entertainment

6 times comedy changed the way we live

How comedians pushing the boundaries made a difference. Watch CNN's Original Series, "History of Comedy," Sundays at 10pm ET/PT.

By Brandon Griggs

Published July 27, 2018

1960s: Lenny Bruce gets arrested

Bruce broke down doors for future comics by angering authorities with his unfiltered routines about drugs, race and religion.

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1978: George Carlin's '7 dirty words'

His "7 words you can't say on TV" routine went to the Supreme Court. It ruled Carlin's joke was "indecent but not obscene," upholding free speech.

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1970s: Norman Lear reinvents TV

Lear produced sitcoms like "All in the Family" that made TV more socially relevant by addressing thorny issues like racism, homosexuality, menopause and misogyny.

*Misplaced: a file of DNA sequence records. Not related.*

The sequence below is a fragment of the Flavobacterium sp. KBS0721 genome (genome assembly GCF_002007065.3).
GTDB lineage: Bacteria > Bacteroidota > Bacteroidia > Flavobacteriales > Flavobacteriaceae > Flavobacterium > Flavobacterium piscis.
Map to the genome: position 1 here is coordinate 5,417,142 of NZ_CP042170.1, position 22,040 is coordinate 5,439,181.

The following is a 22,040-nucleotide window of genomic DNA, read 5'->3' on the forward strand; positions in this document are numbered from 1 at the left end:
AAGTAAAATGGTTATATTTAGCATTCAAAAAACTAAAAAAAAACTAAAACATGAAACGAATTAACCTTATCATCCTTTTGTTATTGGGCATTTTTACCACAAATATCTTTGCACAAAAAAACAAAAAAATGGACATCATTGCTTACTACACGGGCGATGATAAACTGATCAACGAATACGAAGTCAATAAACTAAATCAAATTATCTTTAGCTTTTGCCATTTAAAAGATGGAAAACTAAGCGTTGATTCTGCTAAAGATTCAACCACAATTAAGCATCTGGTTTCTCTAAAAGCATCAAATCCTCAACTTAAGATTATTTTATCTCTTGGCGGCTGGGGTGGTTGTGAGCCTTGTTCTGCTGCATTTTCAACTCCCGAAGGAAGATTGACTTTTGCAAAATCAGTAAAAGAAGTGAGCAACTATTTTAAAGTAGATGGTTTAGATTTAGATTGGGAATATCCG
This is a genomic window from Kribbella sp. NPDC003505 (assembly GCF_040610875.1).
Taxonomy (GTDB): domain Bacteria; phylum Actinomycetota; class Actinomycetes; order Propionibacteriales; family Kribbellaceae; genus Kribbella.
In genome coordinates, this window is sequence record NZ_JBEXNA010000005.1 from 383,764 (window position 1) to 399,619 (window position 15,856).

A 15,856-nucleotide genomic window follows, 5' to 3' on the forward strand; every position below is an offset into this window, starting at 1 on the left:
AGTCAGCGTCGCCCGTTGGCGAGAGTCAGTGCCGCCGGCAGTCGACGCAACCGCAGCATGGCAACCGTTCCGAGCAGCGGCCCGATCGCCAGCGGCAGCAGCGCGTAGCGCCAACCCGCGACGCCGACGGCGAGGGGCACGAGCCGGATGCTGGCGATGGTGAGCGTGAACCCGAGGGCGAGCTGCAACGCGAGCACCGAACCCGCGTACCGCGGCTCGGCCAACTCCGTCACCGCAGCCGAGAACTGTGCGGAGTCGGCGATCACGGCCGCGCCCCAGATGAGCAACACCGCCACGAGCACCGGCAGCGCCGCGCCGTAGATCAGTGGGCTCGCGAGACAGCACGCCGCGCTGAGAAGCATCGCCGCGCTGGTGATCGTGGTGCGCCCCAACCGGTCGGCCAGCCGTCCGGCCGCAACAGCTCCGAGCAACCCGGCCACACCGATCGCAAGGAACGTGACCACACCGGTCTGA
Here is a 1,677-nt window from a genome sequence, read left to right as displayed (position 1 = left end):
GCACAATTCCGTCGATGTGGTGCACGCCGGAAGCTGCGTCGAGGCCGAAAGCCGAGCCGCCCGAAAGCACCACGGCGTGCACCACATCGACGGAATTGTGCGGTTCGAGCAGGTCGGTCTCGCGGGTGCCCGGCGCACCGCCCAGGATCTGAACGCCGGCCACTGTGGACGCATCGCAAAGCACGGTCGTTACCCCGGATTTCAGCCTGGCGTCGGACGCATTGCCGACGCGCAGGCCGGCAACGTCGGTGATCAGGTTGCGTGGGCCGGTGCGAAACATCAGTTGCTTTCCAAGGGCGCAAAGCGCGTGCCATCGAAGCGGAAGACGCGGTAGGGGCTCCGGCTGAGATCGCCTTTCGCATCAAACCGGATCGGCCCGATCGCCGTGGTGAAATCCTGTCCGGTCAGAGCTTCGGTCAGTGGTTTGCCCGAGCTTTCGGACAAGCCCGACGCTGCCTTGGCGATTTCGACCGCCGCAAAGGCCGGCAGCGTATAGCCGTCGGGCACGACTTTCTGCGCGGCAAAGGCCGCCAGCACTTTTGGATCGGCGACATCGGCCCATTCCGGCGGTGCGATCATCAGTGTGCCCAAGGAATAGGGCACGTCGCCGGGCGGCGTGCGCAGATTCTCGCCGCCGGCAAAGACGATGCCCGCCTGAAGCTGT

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1970s: Richard Pryor tackles race

Pryor's fearless discussion of race inspired giants like Eddie Murphy, Damon Wayans and Chris Rock.

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1997: Ellen comes out

After Ellen DeGeneres came out as gay, she played the first lead character on US TV to come out, leading to major LGBT characters in shows like "Will & Grace" and "Glee."

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1997: 'South Park' slays

Show creators Trey Parker and Matt Stone skewered religion, ethnic groups, celebrities and other targets, largely obliterating TV's last remaining taboos.

Comedy Central